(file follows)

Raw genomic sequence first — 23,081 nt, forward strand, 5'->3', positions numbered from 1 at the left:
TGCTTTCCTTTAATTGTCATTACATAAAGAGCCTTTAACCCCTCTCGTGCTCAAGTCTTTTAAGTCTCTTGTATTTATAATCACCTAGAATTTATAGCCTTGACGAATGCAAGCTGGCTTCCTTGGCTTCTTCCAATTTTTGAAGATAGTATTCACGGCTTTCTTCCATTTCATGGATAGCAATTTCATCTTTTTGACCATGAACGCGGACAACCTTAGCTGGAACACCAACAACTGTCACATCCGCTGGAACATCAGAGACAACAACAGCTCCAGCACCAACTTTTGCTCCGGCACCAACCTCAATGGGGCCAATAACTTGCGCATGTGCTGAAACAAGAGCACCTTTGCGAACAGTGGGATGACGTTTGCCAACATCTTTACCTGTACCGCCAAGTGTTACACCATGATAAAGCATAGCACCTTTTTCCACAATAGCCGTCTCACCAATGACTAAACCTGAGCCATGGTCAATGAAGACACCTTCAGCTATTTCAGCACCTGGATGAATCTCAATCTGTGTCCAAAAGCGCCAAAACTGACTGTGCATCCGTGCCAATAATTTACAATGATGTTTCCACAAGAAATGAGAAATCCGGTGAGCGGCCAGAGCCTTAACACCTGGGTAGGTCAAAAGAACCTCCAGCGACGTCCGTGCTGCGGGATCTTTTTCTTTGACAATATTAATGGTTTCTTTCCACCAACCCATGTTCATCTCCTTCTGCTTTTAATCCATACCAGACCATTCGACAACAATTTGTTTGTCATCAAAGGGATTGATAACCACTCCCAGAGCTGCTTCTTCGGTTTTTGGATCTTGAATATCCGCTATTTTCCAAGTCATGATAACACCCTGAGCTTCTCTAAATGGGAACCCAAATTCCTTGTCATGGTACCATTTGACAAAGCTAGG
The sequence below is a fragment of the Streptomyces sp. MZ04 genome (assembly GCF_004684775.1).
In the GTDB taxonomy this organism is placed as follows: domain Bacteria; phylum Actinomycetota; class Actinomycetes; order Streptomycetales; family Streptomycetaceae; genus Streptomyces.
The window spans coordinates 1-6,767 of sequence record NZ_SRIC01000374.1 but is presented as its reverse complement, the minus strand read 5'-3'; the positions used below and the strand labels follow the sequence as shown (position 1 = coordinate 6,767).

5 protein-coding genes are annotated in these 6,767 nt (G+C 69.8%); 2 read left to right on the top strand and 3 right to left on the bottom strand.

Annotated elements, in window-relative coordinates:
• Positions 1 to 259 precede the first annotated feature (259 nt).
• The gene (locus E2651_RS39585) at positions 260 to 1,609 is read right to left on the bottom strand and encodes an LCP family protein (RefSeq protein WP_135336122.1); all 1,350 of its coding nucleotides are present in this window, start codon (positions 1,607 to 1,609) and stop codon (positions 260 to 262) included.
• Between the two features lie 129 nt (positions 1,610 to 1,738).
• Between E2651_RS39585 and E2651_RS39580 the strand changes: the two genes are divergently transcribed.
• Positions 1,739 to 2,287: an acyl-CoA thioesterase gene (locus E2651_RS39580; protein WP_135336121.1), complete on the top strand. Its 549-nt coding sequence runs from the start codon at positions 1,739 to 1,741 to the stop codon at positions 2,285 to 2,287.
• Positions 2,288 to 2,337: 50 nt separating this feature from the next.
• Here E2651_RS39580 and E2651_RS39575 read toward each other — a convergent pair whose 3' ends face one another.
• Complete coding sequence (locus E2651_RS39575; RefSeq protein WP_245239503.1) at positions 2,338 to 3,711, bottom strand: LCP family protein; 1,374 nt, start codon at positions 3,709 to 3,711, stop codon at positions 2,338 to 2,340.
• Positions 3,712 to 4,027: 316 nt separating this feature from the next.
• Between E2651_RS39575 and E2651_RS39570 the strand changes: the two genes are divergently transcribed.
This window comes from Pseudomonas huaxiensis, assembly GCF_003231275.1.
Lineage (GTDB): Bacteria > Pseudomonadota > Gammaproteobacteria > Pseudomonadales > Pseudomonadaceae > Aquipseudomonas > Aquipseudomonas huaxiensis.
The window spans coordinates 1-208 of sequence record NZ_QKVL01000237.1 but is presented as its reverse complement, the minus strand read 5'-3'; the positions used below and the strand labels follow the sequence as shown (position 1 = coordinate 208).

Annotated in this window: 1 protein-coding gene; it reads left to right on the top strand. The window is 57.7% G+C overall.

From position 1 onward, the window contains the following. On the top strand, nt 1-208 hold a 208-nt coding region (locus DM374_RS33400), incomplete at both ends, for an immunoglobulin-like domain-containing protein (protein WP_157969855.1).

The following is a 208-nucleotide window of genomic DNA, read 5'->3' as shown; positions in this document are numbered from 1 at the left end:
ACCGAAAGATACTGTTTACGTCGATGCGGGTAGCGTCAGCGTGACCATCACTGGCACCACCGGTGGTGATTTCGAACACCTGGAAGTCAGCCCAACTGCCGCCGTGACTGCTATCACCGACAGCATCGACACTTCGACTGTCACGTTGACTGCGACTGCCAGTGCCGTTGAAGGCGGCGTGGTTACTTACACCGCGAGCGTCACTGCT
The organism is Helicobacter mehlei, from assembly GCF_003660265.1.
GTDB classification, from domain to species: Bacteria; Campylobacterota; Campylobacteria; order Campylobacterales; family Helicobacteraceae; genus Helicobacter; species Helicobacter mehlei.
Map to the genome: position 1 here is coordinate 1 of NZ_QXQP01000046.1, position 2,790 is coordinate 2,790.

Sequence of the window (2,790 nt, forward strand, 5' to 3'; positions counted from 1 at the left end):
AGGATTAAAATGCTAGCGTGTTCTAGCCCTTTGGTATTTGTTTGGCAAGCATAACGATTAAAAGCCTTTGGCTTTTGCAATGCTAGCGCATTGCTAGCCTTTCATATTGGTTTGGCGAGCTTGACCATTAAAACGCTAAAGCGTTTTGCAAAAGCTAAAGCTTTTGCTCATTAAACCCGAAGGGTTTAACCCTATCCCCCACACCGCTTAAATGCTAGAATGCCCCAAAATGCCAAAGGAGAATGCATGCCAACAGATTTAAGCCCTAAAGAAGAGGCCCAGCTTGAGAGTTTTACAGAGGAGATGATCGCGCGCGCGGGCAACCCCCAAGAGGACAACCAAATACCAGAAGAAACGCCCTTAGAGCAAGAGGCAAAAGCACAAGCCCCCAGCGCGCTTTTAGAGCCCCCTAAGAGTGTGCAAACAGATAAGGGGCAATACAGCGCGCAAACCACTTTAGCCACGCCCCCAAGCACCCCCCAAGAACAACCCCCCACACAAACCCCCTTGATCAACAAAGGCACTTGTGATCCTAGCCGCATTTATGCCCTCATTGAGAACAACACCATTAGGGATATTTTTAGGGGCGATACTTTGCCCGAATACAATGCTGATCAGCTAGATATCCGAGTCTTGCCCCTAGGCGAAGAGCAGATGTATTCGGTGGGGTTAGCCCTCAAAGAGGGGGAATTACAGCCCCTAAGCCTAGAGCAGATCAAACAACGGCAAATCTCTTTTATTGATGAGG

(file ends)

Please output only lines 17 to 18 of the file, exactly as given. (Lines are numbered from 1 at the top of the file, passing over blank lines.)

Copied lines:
• Between E2651_RS39575 and E2651_RS39570 the strand changes: the two genes are divergently transcribed.
This window comes from Pseudomonas huaxiensis, assembly GCF_003231275.1.